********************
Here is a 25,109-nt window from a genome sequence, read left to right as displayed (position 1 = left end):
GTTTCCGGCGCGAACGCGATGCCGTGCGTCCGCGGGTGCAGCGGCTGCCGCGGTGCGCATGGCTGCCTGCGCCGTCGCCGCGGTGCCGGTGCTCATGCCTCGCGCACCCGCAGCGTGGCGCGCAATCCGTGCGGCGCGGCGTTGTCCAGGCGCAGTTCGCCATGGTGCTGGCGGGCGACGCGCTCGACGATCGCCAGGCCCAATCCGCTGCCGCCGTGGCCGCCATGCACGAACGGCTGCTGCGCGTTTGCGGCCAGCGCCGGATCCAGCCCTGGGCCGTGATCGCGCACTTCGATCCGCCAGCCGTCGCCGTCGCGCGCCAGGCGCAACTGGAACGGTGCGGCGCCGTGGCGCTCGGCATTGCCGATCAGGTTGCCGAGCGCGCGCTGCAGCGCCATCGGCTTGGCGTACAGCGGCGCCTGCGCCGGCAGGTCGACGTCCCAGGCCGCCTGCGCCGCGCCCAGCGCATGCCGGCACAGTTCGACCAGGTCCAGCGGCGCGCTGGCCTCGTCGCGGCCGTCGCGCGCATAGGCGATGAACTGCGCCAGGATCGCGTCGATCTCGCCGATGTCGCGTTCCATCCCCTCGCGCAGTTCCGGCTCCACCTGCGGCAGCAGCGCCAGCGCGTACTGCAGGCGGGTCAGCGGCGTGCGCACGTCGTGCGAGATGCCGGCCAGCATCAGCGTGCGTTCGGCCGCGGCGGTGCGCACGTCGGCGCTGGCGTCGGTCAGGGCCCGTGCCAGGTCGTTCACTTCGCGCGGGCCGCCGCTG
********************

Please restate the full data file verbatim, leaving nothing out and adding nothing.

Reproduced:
Here is a 25,109-nt window from a genome sequence, read left to right as displayed (position 1 = left end):
GTTTCCGGCGCGAACGCGATGCCGTGCGTCCGCGGGTGCAGCGGCTGCCGCGGTGCGCATGGCTGCCTGCGCCGTCGCCGCGGTGCCGGTGCTCATGCCTCGCGCACCCGCAGCGTGGCGCGCAATCCGTGCGGCGCGGCGTTGTCCAGGCGCAGTTCGCCATGGTGCTGGCGGGCGACGCGCTCGACGATCGCCAGGCCCAATCCGCTGCCGCCGTGGCCGCCATGCACGAACGGCTGCTGCGCGTTTGCGGCCAGCGCCGGATCCAGCCCTGGGCCGTGATCGCGCACTTCGATCCGCCAGCCGTCGCCGTCGCGCGCCAGGCGCAACTGGAACGGTGCGGCGCCGTGGCGCTCGGCATTGCCGATCAGGTTGCCGAGCGCGCGCTGCAGCGCCATCGGCTTGGCGTACAGCGGCGCCTGCGCCGGCAGGTCGACGTCCCAGGCCGCCTGCGCCGCGCCCAGCGCATGCCGGCACAGTTCGACCAGGTCCAGCGGCGCGCTGGCCTCGTCGCGGCCGTCGCGCGCATAGGCGATGAACTGCGCCAGGATCGCGTCGATCTCGCCGATGTCGCGTTCCATCCCCTCGCGCAGTTCCGGCTCCACCTGCGGCAGCAGCGCCAGCGCGTACTGCAGGCGGGTCAGCGGCGTGCGCACGTCGTGCGAGATGCCGGCCAGCATCAGCGTGCGTTCGGCCGCGGCGGTGCGCACGTCGGCGCTGGCGTCGGTCAGGGCCCGTGCCAGGTCGTTCACTTCGCGCGGGCCGCCGCTG